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Meet KJ-600, the aircraft that could help China's navy rival America's

  • Published
  • By Jeffrey Lin and P.W. Singer
  • Eastern Arsenal by CASI


Full article and graphics: https://www.popsci.com/kj-600-china-plane

The airborne early warning and control plane fills a gap in China's arsenal.

KJ600 AEW&C China Carrier Aircraft


The XAC KJ-600 AEW&C, when deployed on future, catapult equipped Chinese aircraft carriers, will enhance the combat effectiveness of Chinese fighters, and possibly the long-range fire of warships and missiles.


China's aircraft carriers are getting plenty of press lately. China's shiny new carrier, Liaoning, visited Hong Kong last week, and the nation launched the Type 001A aircraft carrier in the spring.

There's been less talk, however, of the aircraft on those carriers. In addition to the J-15T fighter's catapult flight testing, China's making strides with its airborne early warning and control (AEW&C) plane for future catapult-equipped aircraft carriers.

AEW&C aircraft like America's E-2 Hawkeye are a essential for a fully capable carrier air wing. They provide the ability to detect incoming threats and manage complex operations. Without them, an air wing will remain comparatively limited in its capability to undertake complex operations. The challenge for China now is that its AEW&C aircraft are too heavy and slow to operate off of ski ramp-equipped carriers. It's one big way China's navy lags behind America's.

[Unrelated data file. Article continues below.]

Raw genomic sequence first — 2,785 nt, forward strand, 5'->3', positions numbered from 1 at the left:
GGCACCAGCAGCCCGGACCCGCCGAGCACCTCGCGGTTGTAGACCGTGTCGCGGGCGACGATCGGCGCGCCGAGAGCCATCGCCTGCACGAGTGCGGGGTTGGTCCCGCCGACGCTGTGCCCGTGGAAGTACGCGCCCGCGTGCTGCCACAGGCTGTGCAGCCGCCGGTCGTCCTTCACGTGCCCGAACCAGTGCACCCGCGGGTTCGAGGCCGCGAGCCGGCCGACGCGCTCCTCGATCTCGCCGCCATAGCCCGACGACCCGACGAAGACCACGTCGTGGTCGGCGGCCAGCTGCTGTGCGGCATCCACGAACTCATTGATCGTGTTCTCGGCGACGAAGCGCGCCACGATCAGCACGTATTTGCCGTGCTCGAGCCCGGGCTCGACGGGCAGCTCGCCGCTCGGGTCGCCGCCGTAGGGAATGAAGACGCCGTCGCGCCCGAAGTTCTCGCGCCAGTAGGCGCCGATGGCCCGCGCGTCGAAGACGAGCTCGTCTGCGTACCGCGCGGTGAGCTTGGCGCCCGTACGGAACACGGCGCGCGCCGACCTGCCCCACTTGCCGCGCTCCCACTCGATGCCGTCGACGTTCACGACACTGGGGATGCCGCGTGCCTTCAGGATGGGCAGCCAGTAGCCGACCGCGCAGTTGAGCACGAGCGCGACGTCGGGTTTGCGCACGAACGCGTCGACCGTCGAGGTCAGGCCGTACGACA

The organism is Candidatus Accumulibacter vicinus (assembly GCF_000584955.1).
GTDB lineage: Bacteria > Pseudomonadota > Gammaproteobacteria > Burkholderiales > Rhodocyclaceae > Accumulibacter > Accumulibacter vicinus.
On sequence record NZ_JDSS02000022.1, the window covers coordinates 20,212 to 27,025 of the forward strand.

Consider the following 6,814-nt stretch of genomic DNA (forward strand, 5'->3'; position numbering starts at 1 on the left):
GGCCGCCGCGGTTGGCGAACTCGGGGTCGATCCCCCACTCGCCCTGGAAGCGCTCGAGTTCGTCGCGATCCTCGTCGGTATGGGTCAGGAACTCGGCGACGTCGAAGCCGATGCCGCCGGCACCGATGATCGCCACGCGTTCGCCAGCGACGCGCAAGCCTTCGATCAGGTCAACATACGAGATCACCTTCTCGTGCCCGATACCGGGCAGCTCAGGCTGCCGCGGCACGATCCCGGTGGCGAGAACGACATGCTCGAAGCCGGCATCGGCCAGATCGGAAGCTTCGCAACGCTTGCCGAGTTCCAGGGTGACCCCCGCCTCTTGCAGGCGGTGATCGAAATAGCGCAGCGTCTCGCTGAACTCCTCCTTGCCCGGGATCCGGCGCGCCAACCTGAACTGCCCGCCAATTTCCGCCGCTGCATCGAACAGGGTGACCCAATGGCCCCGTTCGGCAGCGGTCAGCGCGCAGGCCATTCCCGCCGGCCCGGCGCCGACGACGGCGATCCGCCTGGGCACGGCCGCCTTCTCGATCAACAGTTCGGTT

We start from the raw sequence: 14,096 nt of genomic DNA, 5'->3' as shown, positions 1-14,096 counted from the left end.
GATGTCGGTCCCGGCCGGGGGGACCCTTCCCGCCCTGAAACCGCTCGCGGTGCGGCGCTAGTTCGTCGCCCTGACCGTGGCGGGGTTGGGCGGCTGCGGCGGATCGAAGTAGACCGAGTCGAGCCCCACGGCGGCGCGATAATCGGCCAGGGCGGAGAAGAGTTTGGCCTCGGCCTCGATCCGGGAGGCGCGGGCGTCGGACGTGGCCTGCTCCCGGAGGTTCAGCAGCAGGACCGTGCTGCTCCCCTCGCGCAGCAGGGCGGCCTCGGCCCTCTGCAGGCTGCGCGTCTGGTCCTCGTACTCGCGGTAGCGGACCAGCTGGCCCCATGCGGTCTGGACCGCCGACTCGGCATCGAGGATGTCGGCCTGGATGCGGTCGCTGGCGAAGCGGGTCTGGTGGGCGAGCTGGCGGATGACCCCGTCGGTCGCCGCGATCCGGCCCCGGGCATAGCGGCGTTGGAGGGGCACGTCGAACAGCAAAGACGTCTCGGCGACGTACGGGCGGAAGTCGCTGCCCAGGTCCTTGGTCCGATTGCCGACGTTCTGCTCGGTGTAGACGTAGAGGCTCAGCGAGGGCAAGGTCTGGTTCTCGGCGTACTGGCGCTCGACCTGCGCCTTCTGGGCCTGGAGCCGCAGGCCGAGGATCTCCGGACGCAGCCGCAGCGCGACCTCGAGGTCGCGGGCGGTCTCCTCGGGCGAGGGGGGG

That's where the KJ-600 comes in. Built by the Xian Aircraft Corporation, KJ-600 weighs 25-30 tons and is powered by twin-engine FWJ-6C turboprop engines. Importantly, it has a large AESA radar (presumably from the 603 Institute) in a radome on top of the fuselage. Beyond that element, it can be distinguished from other Chinese twin engine turboprop planes by its folding wings and four-rudder airframe tail (similar to that found of the American E-2 Hawkeye).

The KJ-600 likely traces much of its design ancestry back to the JZY-01 testbed AEW&C aircraft, a four-rudder variant of the Y-7 transport aircraft, which was used to test Chinese concepts for a carrier-capable, fixed-wing AEW&C platform. 

The KJ-600 will likely have a crew of 5-6—a pilot, a co-pilot, and a handful of personnel to operate the radar and combat control systems. Given current Chinese combat datalinking capabilities and future plans, the KJ-600 will likely be able to guide aircraft as well as help target long-range Chinese missiles and integrate data from multiple platforms into a single stream.

Improvements in signal processing already seen on Chinese ground-based radars like the JY-26 could also potentially allow the KJ-600 to detect stealth aircraft from certain angles and ranges. If meshed into a network, KJ-600 could boost ground-based systems as well.